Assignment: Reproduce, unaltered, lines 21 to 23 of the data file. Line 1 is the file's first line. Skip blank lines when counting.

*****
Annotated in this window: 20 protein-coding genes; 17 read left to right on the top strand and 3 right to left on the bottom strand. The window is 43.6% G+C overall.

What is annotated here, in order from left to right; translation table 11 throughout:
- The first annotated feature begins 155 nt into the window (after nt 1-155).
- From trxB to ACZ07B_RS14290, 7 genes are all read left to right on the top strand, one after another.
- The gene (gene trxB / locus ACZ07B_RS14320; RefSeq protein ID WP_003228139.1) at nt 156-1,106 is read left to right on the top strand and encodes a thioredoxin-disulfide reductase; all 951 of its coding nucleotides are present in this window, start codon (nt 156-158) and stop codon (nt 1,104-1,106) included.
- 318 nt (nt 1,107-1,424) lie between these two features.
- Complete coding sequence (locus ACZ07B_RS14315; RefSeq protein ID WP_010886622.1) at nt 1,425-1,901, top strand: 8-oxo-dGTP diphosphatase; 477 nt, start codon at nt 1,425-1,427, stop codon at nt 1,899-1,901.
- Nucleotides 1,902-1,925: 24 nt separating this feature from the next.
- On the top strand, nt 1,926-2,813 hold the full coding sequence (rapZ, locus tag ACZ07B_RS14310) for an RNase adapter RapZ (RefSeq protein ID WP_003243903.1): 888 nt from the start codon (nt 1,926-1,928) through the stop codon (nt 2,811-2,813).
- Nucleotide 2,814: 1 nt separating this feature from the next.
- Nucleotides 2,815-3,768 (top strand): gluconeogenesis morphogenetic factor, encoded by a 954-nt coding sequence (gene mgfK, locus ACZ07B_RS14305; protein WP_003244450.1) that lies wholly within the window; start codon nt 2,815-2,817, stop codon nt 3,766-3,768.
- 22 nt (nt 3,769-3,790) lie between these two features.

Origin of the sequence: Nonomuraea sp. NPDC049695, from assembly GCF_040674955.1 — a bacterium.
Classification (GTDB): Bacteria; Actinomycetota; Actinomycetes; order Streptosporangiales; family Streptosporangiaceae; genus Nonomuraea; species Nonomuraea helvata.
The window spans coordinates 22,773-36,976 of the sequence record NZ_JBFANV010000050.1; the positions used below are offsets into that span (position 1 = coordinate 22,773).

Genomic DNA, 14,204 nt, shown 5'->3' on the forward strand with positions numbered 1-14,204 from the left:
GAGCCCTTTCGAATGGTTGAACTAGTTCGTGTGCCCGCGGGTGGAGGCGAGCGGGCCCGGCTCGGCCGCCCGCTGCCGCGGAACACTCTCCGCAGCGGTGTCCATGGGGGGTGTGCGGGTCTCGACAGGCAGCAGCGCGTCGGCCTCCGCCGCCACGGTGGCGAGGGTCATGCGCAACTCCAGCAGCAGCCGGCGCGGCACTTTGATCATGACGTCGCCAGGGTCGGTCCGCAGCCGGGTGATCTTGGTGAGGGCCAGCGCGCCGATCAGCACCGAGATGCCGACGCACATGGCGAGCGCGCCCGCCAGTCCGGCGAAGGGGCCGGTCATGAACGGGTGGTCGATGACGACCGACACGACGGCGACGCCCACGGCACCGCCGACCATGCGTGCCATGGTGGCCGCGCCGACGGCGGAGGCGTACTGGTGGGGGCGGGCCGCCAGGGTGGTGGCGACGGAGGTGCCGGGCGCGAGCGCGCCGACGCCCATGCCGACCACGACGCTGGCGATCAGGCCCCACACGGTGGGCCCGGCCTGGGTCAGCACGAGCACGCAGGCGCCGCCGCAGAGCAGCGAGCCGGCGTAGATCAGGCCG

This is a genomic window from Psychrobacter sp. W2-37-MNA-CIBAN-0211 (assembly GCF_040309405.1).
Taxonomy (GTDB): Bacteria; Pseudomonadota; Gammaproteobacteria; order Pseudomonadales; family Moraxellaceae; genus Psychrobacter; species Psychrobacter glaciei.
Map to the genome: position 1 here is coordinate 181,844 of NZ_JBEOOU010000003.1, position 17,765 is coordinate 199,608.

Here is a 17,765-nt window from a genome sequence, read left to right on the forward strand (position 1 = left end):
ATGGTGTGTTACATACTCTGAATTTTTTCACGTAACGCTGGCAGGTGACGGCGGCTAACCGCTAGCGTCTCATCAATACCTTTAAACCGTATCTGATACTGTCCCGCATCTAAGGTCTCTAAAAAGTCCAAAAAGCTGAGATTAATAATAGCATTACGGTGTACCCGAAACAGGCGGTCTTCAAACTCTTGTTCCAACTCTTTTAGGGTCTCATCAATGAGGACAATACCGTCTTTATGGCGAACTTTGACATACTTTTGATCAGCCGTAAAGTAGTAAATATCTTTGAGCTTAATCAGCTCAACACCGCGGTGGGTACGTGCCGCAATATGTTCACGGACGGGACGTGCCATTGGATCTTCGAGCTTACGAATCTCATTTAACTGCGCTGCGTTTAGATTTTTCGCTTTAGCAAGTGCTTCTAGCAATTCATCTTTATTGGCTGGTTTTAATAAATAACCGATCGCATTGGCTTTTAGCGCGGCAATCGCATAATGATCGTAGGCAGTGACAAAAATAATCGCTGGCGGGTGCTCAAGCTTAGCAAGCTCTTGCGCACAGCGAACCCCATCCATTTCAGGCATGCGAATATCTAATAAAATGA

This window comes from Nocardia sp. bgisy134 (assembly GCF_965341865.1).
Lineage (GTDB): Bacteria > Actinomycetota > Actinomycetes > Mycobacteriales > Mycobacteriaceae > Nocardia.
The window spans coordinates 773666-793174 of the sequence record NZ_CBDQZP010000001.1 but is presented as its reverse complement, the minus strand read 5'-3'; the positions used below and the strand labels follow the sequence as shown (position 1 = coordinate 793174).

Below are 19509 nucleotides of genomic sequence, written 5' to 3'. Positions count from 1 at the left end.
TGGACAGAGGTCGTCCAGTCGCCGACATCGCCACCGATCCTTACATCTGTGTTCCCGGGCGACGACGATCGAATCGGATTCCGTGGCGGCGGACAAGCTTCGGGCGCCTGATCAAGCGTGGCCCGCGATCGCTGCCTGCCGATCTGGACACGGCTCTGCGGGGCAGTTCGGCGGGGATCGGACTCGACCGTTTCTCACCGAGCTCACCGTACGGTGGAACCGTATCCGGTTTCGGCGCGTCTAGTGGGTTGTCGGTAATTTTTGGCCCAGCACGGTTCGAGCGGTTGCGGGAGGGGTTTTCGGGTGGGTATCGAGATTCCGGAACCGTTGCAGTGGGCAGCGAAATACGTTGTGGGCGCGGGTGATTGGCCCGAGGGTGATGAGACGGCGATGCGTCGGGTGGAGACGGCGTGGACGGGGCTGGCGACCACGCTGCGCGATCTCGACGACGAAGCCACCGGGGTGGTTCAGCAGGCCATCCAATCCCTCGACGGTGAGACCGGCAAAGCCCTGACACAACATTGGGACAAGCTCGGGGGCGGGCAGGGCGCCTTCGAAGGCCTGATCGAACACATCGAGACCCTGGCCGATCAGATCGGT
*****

Here is a 17,765-nt window from a genome sequence, read left to right on the forward strand (position 1 = left end):
ATGGTGTGTTACATACTCTGAATTTTTTCACGTAACGCTGGCAGGTGACGGCGGCTAACCGCTAGCGTCTCATCAATACCTTTAAACCGTATCTGATACTGTCCCGCATCTAAGGTCTCTAAAAAGTCCAAAAAGCTGAGATTAATAATAGCATTACGGTGTACCCGAAACAGGCGGTCTTCAAACTCTTGTTCCAACTCTTTTAGGGTCTCATCAATGAGGACAATACCGTCTTTATGGCGAACTTTGACATACTTTTGATCAGCCGTAAAGTAGTAAATATCTTTGAGCTTAATCAGCTCAACACCGCGGTGGGTACGTGCCGCAATATGTTCACGGACGGGACGTGCCATTGGATCTTCGAGCTTACGAATCTCATTTAACTGCGCTGCGTTTAGATTTTTCGCTTTAGCAAGTGCTTCTAGCAATTCATCTTTATTGGCTGGTTTTAATAAATAACCGATCGCATTGGCTTTTAGCGCGGCAATCGCATAATGATCGTAGGCAGTGACAAAAATAATCGCTGGCGGGTGCTCAAGCTTAGCAAGCTCTTGCGCACAGCGAACCCCATCCATTTCAGGCATGCGAATATCTAATAAAATGA

This window comes from Nocardia sp. bgisy134 (assembly GCF_965341865.1).